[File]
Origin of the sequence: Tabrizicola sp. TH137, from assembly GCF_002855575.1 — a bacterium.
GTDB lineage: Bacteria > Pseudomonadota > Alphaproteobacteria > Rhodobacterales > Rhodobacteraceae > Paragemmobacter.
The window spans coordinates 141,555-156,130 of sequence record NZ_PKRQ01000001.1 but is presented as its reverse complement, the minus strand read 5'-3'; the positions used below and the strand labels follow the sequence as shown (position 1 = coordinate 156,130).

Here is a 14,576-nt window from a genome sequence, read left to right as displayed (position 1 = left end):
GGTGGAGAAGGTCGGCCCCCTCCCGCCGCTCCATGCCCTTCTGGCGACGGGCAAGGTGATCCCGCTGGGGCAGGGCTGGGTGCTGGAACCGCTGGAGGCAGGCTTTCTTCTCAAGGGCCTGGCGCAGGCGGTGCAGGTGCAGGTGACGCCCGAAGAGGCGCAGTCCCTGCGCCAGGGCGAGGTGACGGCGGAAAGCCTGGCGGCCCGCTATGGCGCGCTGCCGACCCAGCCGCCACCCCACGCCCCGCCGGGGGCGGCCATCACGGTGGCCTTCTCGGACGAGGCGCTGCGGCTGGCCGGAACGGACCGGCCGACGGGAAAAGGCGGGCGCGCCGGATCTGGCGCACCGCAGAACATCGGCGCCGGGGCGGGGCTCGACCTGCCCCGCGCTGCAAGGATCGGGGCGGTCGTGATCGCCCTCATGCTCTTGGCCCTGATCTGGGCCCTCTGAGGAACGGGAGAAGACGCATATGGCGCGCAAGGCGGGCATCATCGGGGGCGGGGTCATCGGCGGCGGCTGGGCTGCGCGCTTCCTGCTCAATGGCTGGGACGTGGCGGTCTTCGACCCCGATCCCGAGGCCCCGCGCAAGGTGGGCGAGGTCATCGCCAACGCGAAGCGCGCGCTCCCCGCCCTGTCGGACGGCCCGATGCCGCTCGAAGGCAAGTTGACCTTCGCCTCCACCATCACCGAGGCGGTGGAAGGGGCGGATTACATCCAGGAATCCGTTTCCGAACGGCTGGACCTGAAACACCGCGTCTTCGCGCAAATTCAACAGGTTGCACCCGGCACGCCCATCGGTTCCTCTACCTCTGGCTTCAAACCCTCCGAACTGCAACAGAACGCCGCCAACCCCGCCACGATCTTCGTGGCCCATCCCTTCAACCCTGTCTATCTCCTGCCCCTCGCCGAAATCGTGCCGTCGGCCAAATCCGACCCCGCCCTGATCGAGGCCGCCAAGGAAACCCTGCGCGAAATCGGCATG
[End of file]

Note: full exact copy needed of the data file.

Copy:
Origin of the sequence: Tabrizicola sp. TH137, from assembly GCF_002855575.1 — a bacterium.
GTDB lineage: Bacteria > Pseudomonadota > Alphaproteobacteria > Rhodobacterales > Rhodobacteraceae > Paragemmobacter.
The window spans coordinates 141,555-156,130 of sequence record NZ_PKRQ01000001.1 but is presented as its reverse complement, the minus strand read 5'-3'; the positions used below and the strand labels follow the sequence as shown (position 1 = coordinate 156,130).

Here is a 14,576-nt window from a genome sequence, read left to right as displayed (position 1 = left end):
GGTGGAGAAGGTCGGCCCCCTCCCGCCGCTCCATGCCCTTCTGGCGACGGGCAAGGTGATCCCGCTGGGGCAGGGCTGGGTGCTGGAACCGCTGGAGGCAGGCTTTCTTCTCAAGGGCCTGGCGCAGGCGGTGCAGGTGCAGGTGACGCCCGAAGAGGCGCAGTCCCTGCGCCAGGGCGAGGTGACGGCGGAAAGCCTGGCGGCCCGCTATGGCGCGCTGCCGACCCAGCCGCCACCCCACGCCCCGCCGGGGGCGGCCATCACGGTGGCCTTCTCGGACGAGGCGCTGCGGCTGGCCGGAACGGACCGGCCGACGGGAAAAGGCGGGCGCGCCGGATCTGGCGCACCGCAGAACATCGGCGCCGGGGCGGGGCTCGACCTGCCCCGCGCTGCAAGGATCGGGGCGGTCGTGATCGCCCTCATGCTCTTGGCCCTGATCTGGGCCCTCTGAGGAACGGGAGAAGACGCATATGGCGCGCAAGGCGGGCATCATCGGGGGCGGGGTCATCGGCGGCGGCTGGGCTGCGCGCTTCCTGCTCAATGGCTGGGACGTGGCGGTCTTCGACCCCGATCCCGAGGCCCCGCGCAAGGTGGGCGAGGTCATCGCCAACGCGAAGCGCGCGCTCCCCGCCCTGTCGGACGGCCCGATGCCGCTCGAAGGCAAGTTGACCTTCGCCTCCACCATCACCGAGGCGGTGGAAGGGGCGGATTACATCCAGGAATCCGTTTCCGAACGGCTGGACCTGAAACACCGCGTCTTCGCGCAAATTCAACAGGTTGCACCCGGCACGCCCATCGGTTCCTCTACCTCTGGCTTCAAACCCTCCGAACTGCAACAGAACGCCGCCAACCCCGCCACGATCTTCGTGGCCCATCCCTTCAACCCTGTCTATCTCCTGCCCCTCGCCGAAATCGTGCCGTCGGCCAAATCCGACCCCGCCCTGATCGAGGCCGCCAAGGAAACCCTGCGCGAAATCGGCATG